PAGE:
Republican Glenn Youngkin vows Virginia gov vote ‘isn’t gonna be close’

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Republican Glenn Youngkin predicted Thursday night that he would roll to victory in Virginia’s gubernatorial election next week after a new poll showed him leading Democrat Terry McAuliffe by eight percentage points among likely voters in the commonwealth.

“His campaign is absolutely failing,” Youngkin told Fox News’ Sean Hannity of McAuliffe, the former Democratic National Committee chair who served as Virginia governor between 2014 and 2018. “I mean, the sun is setting on his 43-year political career.”

“What’s happening in Virginia today, with us winning independents by double digits and Democrats walking across the aisle and voting for us, this isn’t gonna be close, Sean,” Youngkin added. “Virginians are making a big statement.”

The Fox News poll showed Youngkin, the former CEO of private equity firm The Carlyle Group, supported by 53 percent of likely voters with McAuliffe receiving 45 percent support. By contrast, the same poll showed just two weeks earlier that 51 percent of likely Virginia voters supported McAuliffe compared to 46 percent for Youngkin.

As Youngkin pointed out, the survey showed 56 percent of likely independent voters planned to support him compared to 34 percent who planned to support McAuliffe. While 95 percent of Republicans said they would vote for Youngkin and 93 percent of Democrats said they would vote for McAuliffe, the poll found that 9 percent of Biden voters said they would back Youngkin — compared to just 2 percent of Trump voters who said they would support McAuliffe.

President Joe Biden, right, waves after speaking at a rally for Democratic gubernatorial candidate, former Virginia Gov. Terry McAuliffe.
President Joe Biden, right, waves after speaking at a rally for Democratic gubernatorial candidate, former Virginia Gov. Terry McAuliffe.
AP

McAuliffe had been favored to win a second non-consecutive term as Virginia governor after Joe Biden carried the commonwealth by 10 points in last year’s presidential election. However, as polls show McAuliffe’s once-comfortable lead slipping away, the campaign has drafted in prominent Democrats to stump for the former governor.

Biden spoke in Arlington Tuesday night and sought to tie Youngkin to former President Donald Trump, while Vice President Kamala Harris recorded a video endorsing McAuliffe that is currently being played in hundreds of churches across the state.

“Terry McAullife’s doing exactly the playbook that he wrote as the godfather of the modern-day Democratic Party … which is, bring somebody else in,” Youngkin said. “He’s asked everybody to come in to campaign. If you’ve ever held office and won – or didn’t win – he’s invited you to come in to take the spotlight off of his failed record as governor and his failure to lay forward an agenda that embraces Virginians.”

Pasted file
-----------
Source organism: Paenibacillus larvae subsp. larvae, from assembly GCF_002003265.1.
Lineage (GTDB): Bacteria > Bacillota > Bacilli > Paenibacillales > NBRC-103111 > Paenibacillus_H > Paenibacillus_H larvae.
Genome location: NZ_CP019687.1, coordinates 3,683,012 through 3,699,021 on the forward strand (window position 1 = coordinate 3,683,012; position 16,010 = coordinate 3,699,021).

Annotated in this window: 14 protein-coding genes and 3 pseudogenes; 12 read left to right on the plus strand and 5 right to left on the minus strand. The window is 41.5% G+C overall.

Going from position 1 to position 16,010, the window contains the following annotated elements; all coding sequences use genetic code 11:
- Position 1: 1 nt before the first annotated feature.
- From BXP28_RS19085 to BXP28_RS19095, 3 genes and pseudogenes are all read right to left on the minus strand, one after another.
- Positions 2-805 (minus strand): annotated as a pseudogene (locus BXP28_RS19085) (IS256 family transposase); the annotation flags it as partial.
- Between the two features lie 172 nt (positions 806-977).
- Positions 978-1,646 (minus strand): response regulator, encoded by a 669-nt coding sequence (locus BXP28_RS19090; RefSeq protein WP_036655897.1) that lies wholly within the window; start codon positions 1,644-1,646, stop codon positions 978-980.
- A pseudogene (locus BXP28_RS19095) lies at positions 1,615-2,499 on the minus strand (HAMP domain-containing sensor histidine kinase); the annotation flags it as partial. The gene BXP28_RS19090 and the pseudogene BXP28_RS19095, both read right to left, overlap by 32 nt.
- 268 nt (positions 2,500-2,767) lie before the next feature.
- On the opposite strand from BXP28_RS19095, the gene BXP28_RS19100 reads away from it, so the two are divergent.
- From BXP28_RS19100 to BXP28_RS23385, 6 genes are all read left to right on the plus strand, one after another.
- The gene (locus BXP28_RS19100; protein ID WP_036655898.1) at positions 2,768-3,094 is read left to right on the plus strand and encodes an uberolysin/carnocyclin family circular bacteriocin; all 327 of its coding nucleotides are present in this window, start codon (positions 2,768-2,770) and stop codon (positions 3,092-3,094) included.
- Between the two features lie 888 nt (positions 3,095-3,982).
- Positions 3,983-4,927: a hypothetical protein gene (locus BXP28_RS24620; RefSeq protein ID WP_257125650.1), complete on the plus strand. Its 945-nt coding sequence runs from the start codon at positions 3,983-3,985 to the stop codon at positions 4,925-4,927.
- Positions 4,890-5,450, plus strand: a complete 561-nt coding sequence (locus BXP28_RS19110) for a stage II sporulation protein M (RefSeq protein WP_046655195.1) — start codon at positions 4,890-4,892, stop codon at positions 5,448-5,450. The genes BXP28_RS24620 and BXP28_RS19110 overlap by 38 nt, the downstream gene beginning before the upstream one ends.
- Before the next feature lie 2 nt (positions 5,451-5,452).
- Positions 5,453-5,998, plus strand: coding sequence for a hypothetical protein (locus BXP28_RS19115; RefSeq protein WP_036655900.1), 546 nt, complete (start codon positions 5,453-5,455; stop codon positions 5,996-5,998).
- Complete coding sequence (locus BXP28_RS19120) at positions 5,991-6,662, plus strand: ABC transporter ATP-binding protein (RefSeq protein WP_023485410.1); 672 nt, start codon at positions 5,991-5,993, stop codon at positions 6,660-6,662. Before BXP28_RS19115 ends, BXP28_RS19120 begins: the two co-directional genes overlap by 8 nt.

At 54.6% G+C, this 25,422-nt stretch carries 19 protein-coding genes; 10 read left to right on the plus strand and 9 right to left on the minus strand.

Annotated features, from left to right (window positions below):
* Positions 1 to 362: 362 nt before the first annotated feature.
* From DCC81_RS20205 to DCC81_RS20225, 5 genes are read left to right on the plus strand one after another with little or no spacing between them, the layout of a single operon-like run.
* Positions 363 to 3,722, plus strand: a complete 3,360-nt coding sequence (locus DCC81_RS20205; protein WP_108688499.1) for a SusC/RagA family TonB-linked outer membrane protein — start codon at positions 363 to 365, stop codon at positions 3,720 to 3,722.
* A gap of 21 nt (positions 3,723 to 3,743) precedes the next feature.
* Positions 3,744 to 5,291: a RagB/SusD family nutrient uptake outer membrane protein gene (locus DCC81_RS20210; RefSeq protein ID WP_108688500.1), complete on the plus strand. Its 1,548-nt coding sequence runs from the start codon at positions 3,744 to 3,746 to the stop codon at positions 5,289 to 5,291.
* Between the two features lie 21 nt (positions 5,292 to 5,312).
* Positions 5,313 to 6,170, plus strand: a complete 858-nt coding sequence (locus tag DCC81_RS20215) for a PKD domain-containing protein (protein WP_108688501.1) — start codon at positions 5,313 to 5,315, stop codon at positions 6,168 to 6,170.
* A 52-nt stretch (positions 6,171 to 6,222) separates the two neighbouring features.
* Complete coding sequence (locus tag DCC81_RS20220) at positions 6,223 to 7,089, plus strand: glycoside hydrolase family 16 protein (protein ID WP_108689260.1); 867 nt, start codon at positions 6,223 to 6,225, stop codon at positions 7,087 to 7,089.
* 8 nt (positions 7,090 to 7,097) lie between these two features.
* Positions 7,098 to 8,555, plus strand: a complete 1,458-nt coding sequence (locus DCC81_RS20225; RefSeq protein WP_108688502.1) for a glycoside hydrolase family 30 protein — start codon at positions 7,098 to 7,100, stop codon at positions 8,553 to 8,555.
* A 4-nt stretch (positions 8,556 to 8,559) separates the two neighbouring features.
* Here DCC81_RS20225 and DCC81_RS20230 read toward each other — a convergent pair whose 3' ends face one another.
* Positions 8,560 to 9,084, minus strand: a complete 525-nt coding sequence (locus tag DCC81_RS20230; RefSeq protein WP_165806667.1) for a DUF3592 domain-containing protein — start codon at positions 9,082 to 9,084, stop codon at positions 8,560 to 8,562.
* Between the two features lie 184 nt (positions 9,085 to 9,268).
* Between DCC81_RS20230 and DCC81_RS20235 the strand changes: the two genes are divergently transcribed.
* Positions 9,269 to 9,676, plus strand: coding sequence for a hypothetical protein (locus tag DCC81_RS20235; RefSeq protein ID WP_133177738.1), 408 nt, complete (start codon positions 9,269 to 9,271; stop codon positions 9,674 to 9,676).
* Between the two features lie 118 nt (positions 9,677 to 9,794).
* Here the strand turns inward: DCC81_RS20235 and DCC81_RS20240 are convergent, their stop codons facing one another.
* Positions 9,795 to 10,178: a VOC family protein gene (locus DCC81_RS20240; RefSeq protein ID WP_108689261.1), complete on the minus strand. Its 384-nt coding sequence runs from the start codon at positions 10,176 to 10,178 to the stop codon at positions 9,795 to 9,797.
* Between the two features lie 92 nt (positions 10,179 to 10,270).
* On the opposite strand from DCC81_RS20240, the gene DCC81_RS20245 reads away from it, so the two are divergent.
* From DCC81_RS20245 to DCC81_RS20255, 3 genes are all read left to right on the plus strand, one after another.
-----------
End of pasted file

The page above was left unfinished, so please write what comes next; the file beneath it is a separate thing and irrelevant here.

“I’ve said it all along, the only person excited about Terry McAuliffe is Terry McAuliffe,” Youngkin went on, “and Sean, the big thing is, this race has become a national race. Virginians are voting for the nation.”

Many of Youngkin’s closing arguments in the campaign have focused on education as parents object to the implementation of critical race theory and other controversial topics in K-12 curricula. McAuliffe, by contrast, has stumbled on the issue, saying at one point during a September debate that “I don’t think parents should be telling schools what they should teach.”

Virginia Republican gubernatorial candidate Glenn Youngkin speaks with reporters after a campaign event in Norfolk.
Virginia Republican gubernatorial candidate Glenn Youngkin speaks with reporters after a campaign event in Norfolk.
Getty Images

“Terry McAuliffe has demonstrated that he cares more about his own career than he does for Virginians,” Youngkin said. “He wants to put government between parents and their children. If he doesn’t like the answer, then all of a sudden, the FBI comes in and tries to silence them.”

“We’re making a statement that there’s a new day ahead of us,” he concluded. “Low taxes, the best schools, the best jobs, safe communities and a government that works for us and isn’t telling us what to do all the time. These are universal values and Virginians are ready to step forward and make this race not even close.”

Virginians have not elected a Republican governor since 2009, when the commonwealth’s then-Attorney General Bob McDonnell defeated Democrat Creigh Deeds.

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